From shy to stellar: St. Viator student racks up accomplishments
I first met Thomas Stanila nearly four years ago, when I covered a unique summer camp at St. Viator High School. The "Service & Song Camp" offered incoming students either the chance to complete service projects or learn liturgical music.
I can still picture Thomas standing in the middle of a crowded cafeteria, violin tucked under his arm, looking slightly unsure of himself. He lives in Elgin and knew no one coming into high school.
"Once we started breaking into small groups, talking about music, I opened up," he says. "And after we played (with the choir), everybody called me the 'violin boy,' and I started meeting people. Then I was fine."
He told me at the time that he played with the Elgin Youth Symphony and was hoping to fit in at his new school by joining one of its musical ensembles.
Fast forward in time. It is now Thomas' senior year and he has settled in just fine. In fact, he's made a name for himself outside of his musicianship: scholar.
Just last week, Thomas was named valedictorian of the Class of 2018, while Jeremy Yoder of Buffalo Grove was named salutatorian. The announcement came the same week they were among five St. Viator students named National Merit finalists.
But wait, there's more. Earlier this month, Thomas admitted to one of his teachers that he earned a perfect ACT score, for the second time. He explained that one of the colleges he applied to needed his score from the writing test in order to consider his application, which he hadn't taken.
"You can't just take the writing portion, so I had to take it all over again, this time with the writing," Thomas said.
No sweat. He not only got a perfect 12 in the writing test, but he bettered his perfect score from the first time. In 2017, he earned a 35 out of 36 in reading, but his overall composite score was a 36. This time, he was perfect in every subject.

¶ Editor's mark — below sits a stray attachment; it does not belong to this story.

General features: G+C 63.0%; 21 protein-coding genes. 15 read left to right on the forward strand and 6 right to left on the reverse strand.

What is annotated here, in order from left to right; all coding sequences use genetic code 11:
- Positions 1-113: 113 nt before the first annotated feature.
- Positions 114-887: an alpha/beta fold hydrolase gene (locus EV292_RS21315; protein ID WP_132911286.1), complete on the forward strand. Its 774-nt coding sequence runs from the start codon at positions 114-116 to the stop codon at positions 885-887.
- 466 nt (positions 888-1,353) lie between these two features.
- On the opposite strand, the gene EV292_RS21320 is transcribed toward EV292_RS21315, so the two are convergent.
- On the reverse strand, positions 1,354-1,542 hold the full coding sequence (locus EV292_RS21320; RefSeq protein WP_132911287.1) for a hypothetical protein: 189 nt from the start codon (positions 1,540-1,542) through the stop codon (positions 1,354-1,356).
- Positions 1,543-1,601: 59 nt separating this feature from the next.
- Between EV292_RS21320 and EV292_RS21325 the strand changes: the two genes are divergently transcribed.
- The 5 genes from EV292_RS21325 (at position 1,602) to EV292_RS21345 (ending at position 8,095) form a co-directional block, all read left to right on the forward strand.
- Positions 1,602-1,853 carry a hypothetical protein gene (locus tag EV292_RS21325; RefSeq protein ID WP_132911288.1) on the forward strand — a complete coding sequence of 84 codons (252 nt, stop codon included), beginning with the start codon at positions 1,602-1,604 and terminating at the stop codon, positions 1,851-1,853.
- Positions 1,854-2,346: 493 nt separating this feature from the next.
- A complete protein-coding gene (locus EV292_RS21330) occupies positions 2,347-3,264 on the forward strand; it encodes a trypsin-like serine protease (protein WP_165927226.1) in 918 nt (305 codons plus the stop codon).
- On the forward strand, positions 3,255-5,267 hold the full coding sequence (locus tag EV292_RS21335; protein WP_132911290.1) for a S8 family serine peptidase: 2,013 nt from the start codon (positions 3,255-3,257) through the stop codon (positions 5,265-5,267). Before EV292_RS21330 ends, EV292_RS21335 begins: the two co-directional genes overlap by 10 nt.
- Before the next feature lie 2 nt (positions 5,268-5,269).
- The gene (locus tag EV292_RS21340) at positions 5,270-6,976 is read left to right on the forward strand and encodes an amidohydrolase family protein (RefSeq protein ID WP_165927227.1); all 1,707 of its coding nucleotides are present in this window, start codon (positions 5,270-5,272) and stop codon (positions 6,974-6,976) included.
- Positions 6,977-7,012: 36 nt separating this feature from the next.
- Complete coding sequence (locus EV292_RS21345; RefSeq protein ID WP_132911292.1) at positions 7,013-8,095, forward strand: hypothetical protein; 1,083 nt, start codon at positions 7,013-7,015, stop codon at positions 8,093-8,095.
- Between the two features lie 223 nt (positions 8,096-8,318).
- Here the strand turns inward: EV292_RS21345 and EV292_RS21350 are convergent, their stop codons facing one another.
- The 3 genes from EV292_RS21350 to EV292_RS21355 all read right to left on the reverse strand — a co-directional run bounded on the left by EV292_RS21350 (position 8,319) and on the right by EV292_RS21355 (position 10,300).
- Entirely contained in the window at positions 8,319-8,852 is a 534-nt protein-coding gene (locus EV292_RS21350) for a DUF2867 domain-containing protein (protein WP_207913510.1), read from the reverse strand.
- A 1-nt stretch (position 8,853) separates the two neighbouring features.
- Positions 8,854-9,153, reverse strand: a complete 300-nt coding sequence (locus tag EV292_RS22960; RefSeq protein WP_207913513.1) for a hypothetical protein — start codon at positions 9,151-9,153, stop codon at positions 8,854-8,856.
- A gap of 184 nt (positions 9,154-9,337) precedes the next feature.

Thomas hopes that the college who asked for his writing test score -- Harvard University -- finds him worthy of admission.
He continues to play with the Elgin Youth Symphony. Its artistic director was not surprised to hear of his academic honors.
"Most people think Thomas' achievements are just because of some rare and special talent, but his real talent is hard work and dedication," said Randal Swiggum. "He shows it in everything he does, including in his work ethic as a musician. We are so proud to have him as a leader in the violin section of our top youth symphony."
Thomas has little time to dwell on his latest honors. He competes with St. Viator's academic and math teams, and hopes to advance both groups to their respective state competitions later this spring.
The Rev. Arnold Perham works with Thomas and junior Marcus Lannie on the oral competition, one of the most difficult sections of the competition sponsored by the Illinois Council of Teachers of Mathematics. Last month, they placed second in their regional.
"Thomas is one of the brightest students I've worked with -- and I've worked with a lot," said Perham, a master teacher who continues to work with the math team even in retirement.
This summer will be the first one that Thomas and his violin will not be at St. Viator's Service & Song Camp. He has returned in previous years to serve as a leader, inspiring incoming students to become involved in their new school.
"It's such a rigorous academic environment, and all my teachers have encouraged me to cultivate my skills," he says, "but through service, I've learned that it is equally as important to apply those skills to the world."